I tell my dad regularly: I have to watch what I say now because 10 years ago, people would argue back. Now, people nod and start doing. I don’t always appreciate the weight of that.

This isn’t, as I’ve suggested, a function of being smarter today than I was 10 years ago. It’s a function of honing and shaping. Because I’ve had the chance to fiddle with this knowledge for a decade, examining it from many angles. It’s not an idea now. It’s a part of my DNA.

I don’t speak, publicly, about the things I don’t know because I’ve been on the receiving end of that conversation too many times in my life.

So we’ll meet to discuss some the ideas I’ve discussed in my talk. We’ll kick ideas around about how Sprint might approach participatory culture. How they might seek to change their image (at least in the technology world), an image that took a hit a few years back.

We’ll talk because we’re outliers.

Speeches + Talks (76 of 90)

I am asked to speak to groups regularly.

This is something that, years ago, I thought would be very cool. When I first attended the South by Southwest Interactive and Music conferences in Austin in 1994 or 1995 (I can’t ever remember when I began going), I remember sitting in the panel sessions day-dreaming about the time when I’d be asked to do that.

I never imagined I wouldn’t get to do. I also never imagined it would be anything other than amazing.

Until I started doing it.

My job at Wired afforded me an interesting stage and perspective, one that the people who put on conferences were intrigued by. I began speaking at the National Association of Broadcasters in Las Vegas and South by Southwest in Austin and the College Music Journal conference in New York City. I even had the chance to speak in London (although I can’t remember the name of the conference.)

In terms of my career, these were amazing opportunities.

In terms of my mental health, not so much. Because, as it turns out, I really dislike public speaking.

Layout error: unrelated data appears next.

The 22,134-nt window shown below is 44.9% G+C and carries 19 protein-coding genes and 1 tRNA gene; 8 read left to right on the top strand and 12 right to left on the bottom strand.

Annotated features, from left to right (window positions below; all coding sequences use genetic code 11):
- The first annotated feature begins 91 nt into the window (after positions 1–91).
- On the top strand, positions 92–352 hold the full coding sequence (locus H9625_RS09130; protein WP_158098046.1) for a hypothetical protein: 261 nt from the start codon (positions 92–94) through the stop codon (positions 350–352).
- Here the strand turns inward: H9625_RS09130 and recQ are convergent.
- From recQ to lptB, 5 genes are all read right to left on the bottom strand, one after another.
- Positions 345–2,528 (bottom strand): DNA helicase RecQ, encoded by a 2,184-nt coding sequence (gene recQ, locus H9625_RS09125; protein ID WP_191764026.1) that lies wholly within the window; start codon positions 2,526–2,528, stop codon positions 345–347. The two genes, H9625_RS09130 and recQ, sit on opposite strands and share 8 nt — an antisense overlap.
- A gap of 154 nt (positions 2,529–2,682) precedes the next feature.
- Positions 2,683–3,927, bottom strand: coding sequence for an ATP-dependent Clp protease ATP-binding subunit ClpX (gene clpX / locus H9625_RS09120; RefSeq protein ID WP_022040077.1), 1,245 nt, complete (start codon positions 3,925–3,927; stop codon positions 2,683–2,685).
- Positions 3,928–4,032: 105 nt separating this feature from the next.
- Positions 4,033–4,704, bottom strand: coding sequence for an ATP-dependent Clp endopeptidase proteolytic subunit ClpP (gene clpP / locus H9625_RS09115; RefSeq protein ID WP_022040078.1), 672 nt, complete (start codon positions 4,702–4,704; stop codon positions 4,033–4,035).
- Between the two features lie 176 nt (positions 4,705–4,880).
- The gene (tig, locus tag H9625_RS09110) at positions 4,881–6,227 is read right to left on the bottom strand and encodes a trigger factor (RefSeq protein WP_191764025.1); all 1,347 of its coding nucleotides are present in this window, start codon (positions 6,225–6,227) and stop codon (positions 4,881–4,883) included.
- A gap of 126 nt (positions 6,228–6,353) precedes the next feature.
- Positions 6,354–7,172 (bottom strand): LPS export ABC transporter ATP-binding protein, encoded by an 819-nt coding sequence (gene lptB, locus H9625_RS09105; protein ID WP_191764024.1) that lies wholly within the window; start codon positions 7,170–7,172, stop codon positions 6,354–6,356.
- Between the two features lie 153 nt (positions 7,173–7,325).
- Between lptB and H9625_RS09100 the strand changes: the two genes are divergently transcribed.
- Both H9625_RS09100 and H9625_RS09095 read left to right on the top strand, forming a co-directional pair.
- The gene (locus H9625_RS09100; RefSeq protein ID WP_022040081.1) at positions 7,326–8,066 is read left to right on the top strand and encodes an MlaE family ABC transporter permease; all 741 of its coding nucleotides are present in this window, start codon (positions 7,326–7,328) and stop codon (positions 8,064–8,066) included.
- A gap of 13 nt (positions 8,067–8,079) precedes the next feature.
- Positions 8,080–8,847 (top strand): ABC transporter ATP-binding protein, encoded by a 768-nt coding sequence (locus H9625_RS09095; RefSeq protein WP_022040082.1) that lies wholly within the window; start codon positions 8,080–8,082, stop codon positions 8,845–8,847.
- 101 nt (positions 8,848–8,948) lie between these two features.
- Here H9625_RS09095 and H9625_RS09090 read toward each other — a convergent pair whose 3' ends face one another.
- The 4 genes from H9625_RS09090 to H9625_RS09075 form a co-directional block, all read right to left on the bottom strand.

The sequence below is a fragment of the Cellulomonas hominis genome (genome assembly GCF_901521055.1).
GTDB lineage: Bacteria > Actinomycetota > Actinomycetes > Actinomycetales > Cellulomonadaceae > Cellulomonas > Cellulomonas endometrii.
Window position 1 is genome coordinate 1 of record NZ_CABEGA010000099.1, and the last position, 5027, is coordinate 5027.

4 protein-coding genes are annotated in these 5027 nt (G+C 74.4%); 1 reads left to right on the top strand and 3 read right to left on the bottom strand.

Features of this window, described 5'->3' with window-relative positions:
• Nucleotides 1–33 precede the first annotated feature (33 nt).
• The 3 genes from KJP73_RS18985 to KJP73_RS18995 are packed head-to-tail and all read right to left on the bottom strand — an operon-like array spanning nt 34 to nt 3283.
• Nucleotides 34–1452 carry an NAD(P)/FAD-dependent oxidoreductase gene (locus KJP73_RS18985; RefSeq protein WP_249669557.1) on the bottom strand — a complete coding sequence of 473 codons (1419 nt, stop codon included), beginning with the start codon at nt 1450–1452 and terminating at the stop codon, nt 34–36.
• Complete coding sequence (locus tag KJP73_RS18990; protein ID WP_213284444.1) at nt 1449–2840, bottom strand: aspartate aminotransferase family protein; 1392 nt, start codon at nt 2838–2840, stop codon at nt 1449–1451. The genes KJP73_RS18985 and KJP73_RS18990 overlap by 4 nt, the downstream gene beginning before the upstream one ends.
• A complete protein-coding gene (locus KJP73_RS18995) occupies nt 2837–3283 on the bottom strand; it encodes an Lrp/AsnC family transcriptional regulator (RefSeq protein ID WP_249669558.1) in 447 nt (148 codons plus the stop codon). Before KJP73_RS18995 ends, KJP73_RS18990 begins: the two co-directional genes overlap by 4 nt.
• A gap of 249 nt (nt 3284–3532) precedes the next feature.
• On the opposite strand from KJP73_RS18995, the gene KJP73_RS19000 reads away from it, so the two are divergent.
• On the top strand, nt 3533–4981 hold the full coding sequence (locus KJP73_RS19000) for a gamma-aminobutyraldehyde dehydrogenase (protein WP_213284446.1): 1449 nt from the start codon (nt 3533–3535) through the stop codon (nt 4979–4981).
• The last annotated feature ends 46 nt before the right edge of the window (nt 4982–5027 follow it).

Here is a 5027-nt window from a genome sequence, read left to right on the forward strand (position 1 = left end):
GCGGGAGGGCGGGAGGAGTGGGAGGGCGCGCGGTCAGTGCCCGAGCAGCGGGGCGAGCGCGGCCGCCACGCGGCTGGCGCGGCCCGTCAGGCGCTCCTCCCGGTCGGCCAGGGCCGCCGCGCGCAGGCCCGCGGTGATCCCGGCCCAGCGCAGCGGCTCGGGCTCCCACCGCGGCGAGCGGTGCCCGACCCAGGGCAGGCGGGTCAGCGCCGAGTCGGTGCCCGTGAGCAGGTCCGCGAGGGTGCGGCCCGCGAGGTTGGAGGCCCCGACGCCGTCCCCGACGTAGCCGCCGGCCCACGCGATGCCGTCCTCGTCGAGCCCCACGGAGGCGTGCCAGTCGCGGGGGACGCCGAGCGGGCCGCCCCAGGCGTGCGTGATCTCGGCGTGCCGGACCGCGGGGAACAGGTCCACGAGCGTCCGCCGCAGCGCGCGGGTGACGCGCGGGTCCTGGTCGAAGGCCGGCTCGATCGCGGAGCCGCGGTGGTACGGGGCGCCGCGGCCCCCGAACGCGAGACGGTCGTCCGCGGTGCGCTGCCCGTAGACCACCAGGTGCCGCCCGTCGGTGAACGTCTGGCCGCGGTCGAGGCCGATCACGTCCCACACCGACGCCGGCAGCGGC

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I am Mainstream (71 of 90)

I’m angry.

Well, angry isn’t exactly what I am. It’s not Hulk Smash anger. It’s some weird combination of frustrations, annoyance, alone-ness and emptiness wrapped into a people sandwich.


The continued insistence that the world that I exist within – this nebulous world of technology – is somehow not part of the mainstream.


I should back up, though, because this anger isn’t new. It’s quite old.

In 2002 when Wired News was undergoing a transition period, the management asked for suggestions about what should be done. A suggestion box of sorts.

For which I wrote a several-page, single-spaced Jerry Maguire memo extolling the power of the people, the emergence of the read-write Web and publishing tools that enabled us to give voice to our readers. Blogs, I said, should become a central component of our strategy. We should encourage our readers to write about technology on our site, we should invite them behind the scenes to help us craft and formulate stories.

It was, I argued, unconscionable that Wired News was not engaging with readers online. That we were acting as the High Priests (to paraphrase Steven Levy) of Information.

I was quite proud of that memo.

A few days later, my boss took me aside and said: “Blog are nothing more than glorified home pages, Brad.”

I knew my time at Wired News was over. (That years later, blogs and reader-collaborated reporting became the backbone of WN’s operation has not gone lost on me.)


Today, though, fight resurfaced because of a discussion about discussions.

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On The Future of Technology, Remix Culture and Software Tools (68 of 90)


Last week, I gave a presentation at the Popular Culture Association that didn’t go very well.

It was the first public presentation of a project that Brian McNely, Matt Mullins and I had worked on for the better part of this school year. The goal of “The Object Remix”: create a story using publicly available footage done people on YouTube, develop a framework for both teaching this remix writing and a technological understanding of what needs to happen to make this more mainstream and examine the impact of public/private lives.

On the whole, the presentation was okay, a learning experience for the three of us. We’re getting a sense of how to tell the story of the story we created. That takes time.

What didn’t go well was the ambush on my particular section (which I won’t go into). But ruminating on my discussions with those in attendance  about what happened has helped me clarify a valuable component to my presentation.

My main thesis, building off Larry Lessig’s work (in particular Remix and Code), is this:

  1. that technology companies have taken vague notions of law (e.g. copyright) and make it concrete (e.g. Digital Rights Management), which eliminates not only the ability to use certain “available” media (e.g. Creative Commons work uploaded to YouTube without the ability to download) but also the notion that there is a difference between “free” culture and “controlled” culture; and